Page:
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BIRCH BOARD PICTURE


the birch board picture Nordic Heritage Museum Seattle, wa, United States www.nordicmuseum.org

The Postfuturistic Society Gothenburg, Sweden www.postfuturism.org


table of contents foreword by Lizette Gradén | 6 introduction by Staffan Backlund & Borghild Håkansson | 9 forgotten pictures by Staffan Backlund | 12 the ugly duckling of folk art by Marit Stigsdotter | 14 the son of a birch board painter by Gay Glans | 18 a picture for everyone by Per Dahlström | 28 the birch plaque painting – a delay in color by Ingrid Book & Carina Hedén | 32 birch-trunk art by Rosa Liksom | 34 a symbol of longing by Borghild Håkansson | 38 biographies | 40


for eword Lizette Gradén, Ph.D. chief curator Nordic Heritage Museum

take their point of departure in postcard images of smalltown official buildings and pastoral landscapes dotted with red cabins and fluttering Swedish fl ags. Ot hers bo ast oi l paintings of placid lakes or trickling creeks. Still others are mixed media with postcards, painted birch trees and gluedon items. Regardless of their subject matter, they share the feature of being created from birch slabs. Often the picture itself features a birch tree — a cherished symbol of the Nordic countries, including Sápmi, the land of the indigenous people of Northern Europe. Moreover, the images depicted in birch board pictures underline manifestations of apparently mundane daily life and popular culture.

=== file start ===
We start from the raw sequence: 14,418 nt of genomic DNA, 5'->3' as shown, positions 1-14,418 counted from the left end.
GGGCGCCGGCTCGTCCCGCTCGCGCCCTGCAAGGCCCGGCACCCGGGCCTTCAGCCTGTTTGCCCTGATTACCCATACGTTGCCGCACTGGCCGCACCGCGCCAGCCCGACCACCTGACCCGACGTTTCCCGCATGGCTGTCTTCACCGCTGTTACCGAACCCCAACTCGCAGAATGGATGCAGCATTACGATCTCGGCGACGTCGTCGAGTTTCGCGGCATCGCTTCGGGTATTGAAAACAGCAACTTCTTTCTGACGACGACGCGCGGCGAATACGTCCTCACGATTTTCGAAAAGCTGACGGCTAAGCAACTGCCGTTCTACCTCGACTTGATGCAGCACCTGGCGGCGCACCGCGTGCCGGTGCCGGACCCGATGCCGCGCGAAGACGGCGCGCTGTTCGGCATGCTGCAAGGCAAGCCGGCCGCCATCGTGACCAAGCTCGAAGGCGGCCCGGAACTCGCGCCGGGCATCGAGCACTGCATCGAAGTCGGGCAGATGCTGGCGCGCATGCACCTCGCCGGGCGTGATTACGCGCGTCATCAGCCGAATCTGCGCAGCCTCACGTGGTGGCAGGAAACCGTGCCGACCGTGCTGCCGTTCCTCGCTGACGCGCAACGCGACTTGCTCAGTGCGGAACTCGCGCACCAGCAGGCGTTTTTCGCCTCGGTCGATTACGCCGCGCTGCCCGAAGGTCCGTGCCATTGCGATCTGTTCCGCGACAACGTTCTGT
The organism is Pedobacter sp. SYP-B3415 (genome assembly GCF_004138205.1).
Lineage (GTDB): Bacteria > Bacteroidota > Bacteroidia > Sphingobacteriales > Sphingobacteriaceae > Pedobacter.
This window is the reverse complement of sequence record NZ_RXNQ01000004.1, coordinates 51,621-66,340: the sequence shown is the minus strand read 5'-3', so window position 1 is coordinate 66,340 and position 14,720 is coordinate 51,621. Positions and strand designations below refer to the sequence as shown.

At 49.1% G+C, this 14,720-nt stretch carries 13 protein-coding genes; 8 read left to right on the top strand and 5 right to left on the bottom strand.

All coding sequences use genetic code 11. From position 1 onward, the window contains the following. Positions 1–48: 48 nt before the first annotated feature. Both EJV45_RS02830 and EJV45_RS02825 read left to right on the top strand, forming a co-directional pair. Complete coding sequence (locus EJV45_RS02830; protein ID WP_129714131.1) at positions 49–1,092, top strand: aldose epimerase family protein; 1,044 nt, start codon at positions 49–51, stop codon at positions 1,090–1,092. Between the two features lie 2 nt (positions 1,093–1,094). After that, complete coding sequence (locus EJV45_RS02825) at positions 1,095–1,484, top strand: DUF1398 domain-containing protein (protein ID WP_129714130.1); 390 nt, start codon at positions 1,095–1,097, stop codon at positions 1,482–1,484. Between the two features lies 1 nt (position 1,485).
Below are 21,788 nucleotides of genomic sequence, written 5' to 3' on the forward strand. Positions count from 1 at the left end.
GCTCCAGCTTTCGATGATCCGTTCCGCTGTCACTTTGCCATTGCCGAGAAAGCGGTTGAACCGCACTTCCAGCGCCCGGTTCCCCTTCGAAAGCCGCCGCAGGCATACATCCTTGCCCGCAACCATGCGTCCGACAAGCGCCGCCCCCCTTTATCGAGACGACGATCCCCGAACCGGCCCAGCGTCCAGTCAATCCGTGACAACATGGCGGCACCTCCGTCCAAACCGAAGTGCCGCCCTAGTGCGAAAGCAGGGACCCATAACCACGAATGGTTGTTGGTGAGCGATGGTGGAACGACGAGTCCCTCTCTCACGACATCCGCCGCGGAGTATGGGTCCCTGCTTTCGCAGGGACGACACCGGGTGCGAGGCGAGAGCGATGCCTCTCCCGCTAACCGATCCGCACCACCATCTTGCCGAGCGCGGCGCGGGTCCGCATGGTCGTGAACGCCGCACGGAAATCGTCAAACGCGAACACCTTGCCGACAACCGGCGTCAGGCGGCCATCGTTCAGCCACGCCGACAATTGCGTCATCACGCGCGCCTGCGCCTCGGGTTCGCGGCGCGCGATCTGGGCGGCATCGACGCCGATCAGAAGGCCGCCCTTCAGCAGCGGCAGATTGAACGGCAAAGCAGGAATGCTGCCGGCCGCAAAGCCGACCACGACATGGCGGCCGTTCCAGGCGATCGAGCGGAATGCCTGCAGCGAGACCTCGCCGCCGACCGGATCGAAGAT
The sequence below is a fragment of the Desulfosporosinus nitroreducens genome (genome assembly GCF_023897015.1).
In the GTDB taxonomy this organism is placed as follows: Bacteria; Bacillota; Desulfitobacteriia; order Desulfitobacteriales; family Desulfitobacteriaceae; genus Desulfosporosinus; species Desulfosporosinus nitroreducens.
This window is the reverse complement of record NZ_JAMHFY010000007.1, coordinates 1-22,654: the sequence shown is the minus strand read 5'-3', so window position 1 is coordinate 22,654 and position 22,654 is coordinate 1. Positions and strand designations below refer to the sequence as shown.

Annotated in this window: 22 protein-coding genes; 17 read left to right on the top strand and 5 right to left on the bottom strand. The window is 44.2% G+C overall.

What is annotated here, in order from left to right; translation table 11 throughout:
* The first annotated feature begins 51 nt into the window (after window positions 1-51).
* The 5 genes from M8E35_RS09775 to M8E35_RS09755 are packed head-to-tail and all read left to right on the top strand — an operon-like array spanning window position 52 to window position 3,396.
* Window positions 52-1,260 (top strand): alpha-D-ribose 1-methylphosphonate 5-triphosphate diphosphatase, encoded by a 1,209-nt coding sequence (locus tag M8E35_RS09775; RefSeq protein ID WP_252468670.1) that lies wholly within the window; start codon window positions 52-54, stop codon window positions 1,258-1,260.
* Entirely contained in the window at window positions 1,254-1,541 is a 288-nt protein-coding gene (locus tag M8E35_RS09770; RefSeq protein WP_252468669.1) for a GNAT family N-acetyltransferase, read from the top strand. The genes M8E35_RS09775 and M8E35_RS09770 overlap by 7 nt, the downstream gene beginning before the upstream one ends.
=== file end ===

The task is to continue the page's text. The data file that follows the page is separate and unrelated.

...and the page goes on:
Faint afternoon September sunlight seeps into my second floor office at the Nordic Heritage Museum in Seattle, Washington. The rays reach the west wall and bring out the luster of turquoise linen weft as shown in the Heaven and Hell wall hanging by Wanja Djanaieff. They sweep over the current exhibition schedule, numerous notes, invitation cards, photos and memos tacked onto the bulletin board. Moving south in the room, the rays bring out the vibrant colors and illuminates Jesus and his disciples as shown in the largest in my board picture collection: The Last Supper based on postcard version of Leonardo DaVinci’s mural. As an addition to a few Swedish birch board pictures featuring windmills and red cabins, Th e Last Supper was a gift from a Seattle friend, with whom I share the interest in garage and estate sales. This piece, mounted on pine wood, may be understood as the American cousin of the birch board picture — similar and different at the same time. In order to create a board picture, a postcard was glued to a thin, diagonally sawed piece of a tree trunk, leaving its bark at the edges. In Sweden the preferred wood was birch. The postcard image was then painted on, and sometimes­ it included three- dimensional objects.